The deadly combination of fire, wind, and wood served to create a maelstrom of unbelievable proportions.  Heat rises, and the updrafts were so powerful that they tossed the B-29’s around like toys.  The glow from the fires could be seen 150 miles away, and many crews reported that this night mission had the aura of a daytime mission.

On the ground, temperatures reached 1800 degrees…hot enough to melt asphalt.  The fire consumed so much oxygen that those not killed by the flames and heat were simply suffocated.  The vortex was so powerful that many trying to escape were actually sucked back into the flames.  The appalling conditions prompted Curtis LeMay himself to write, “…it was as though Tokyo had dropped through the floor of the world and into the mouth of Hell.”

In the end, sixteen square miles of Tokyo were, for all practical purposes, obliterated.  More than a quarter million buildings, homes, and factories were destroyed.  The actual death toll will never be known, but estimates range from 85,000 to 100,000.  Another 100,000 were injured.  And this was not the last time massed bombers would visit Tokyo.

Recommended Reading: Superfortress: The B-29 and American Air Power – LeMay’s own words. I have a 1st edition, and the link connects you to an updated edition with some additional material and a slight change in title. I have not read it, but my edition was good.

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On the evening of March 9, 1945, it was rather breezy as the residents of Tokyo slept in their beds.  An American air raid was coming, but they were becoming accustomed to air raids.  They were used to the scream of air-raid sirens, the drone of aircraft overhead, and the popping of anti-aircraft guns.  They were probably even familiar with silhouette of the oversize bombers and the sight of bombs being dropped from high in the sky.  But tonight would be different.

Having taken over the Twenty-First Bomber Command in late January, Gen. Curtis LeMay was disappointed with how the bombing campaign against Japan was progressing.  B-29’s were the best of the heavy bombers with the most advanced equipment, but still they struggled to take out important industrial, manufacturing, and military targets.  There was a potential invasion of the Japanese islands with which to contend, and the more (and better) equipment the enemy had, the more lives that would be lost.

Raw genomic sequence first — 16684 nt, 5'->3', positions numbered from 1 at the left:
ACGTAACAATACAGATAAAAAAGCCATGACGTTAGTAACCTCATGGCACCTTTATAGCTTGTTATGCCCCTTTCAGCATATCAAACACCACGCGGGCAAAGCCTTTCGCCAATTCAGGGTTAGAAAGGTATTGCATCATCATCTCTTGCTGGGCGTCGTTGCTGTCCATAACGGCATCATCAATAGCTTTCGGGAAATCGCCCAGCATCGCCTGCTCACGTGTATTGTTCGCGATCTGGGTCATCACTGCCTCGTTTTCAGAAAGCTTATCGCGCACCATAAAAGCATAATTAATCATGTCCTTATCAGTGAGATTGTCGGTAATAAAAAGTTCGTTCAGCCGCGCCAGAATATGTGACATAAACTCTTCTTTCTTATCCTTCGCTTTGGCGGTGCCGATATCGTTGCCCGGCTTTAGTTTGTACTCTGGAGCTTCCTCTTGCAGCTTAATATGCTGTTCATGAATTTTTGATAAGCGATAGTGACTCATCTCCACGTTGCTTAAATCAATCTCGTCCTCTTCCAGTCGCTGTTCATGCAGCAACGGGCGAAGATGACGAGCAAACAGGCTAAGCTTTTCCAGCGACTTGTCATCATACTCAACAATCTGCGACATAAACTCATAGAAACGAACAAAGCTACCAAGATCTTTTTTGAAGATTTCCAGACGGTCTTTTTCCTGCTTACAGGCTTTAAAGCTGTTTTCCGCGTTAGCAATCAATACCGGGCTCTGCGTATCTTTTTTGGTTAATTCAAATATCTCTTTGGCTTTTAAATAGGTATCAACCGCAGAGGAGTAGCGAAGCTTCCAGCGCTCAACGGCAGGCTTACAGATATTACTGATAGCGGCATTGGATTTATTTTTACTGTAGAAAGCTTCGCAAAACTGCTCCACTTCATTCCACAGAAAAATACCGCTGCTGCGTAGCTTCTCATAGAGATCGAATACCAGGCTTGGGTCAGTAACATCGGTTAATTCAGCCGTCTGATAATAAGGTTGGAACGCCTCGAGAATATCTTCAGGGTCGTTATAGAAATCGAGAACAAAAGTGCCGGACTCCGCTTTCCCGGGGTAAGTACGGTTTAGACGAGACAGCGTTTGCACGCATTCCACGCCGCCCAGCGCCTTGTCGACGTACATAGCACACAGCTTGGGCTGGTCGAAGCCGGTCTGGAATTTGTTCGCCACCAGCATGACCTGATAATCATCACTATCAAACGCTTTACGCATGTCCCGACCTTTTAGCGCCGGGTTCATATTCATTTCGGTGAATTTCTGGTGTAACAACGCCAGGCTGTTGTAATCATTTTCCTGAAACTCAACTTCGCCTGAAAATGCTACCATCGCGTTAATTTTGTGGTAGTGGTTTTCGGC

Something had to be done…a change in tactics was required.  The change began on this day in 1945.

Rather than send a few dozen bombers against Tokyo, XXI Bomber Command gathered 325 B-29’s.  And rather than pack the bombers with standard iron bombs, they were loaded with M-69’s.  These were small, six-and-a-half pound cylindrical bomblets filled with napalm.  Thirty-eight of the bomblets went into a container, and a single B-29 generally carried thirty-seven containers.  The containers would open above ground (much like modern-day cluster munitions) and scatter the M-69’s over a wide area.  The bomblets exploded on contact, splling out (and igniting) the napalm, which was extremely flammable and burned with incredible heat.

And instead of dropping their payloads from 30,000 feet, altitudes were reduced to less than 8,000 feet.  It sounded suicidal, but LeMay contended that the drastic change would throw off Japanese anti-aircraft batteries, whose crews were used to firing at planes at high-altitude.  Furthermore, Japanese fighter resistance was waning.

So one-by-one, and flight-by-flight, and squadron-by-squadron, the B-29’s lifted off into the fading daylight.  At just after 1:00am on March 10th,…well, that’s tomorrow, so…

To be continued…

Recommended Reading: Code-name Downfall: The Secret Plan to Invade Japan and Why Truman Dropped the Bomb – a great book explaining why American leadership in 1945 felt the atomic solution in Japan was the right one. It’s very enlightening.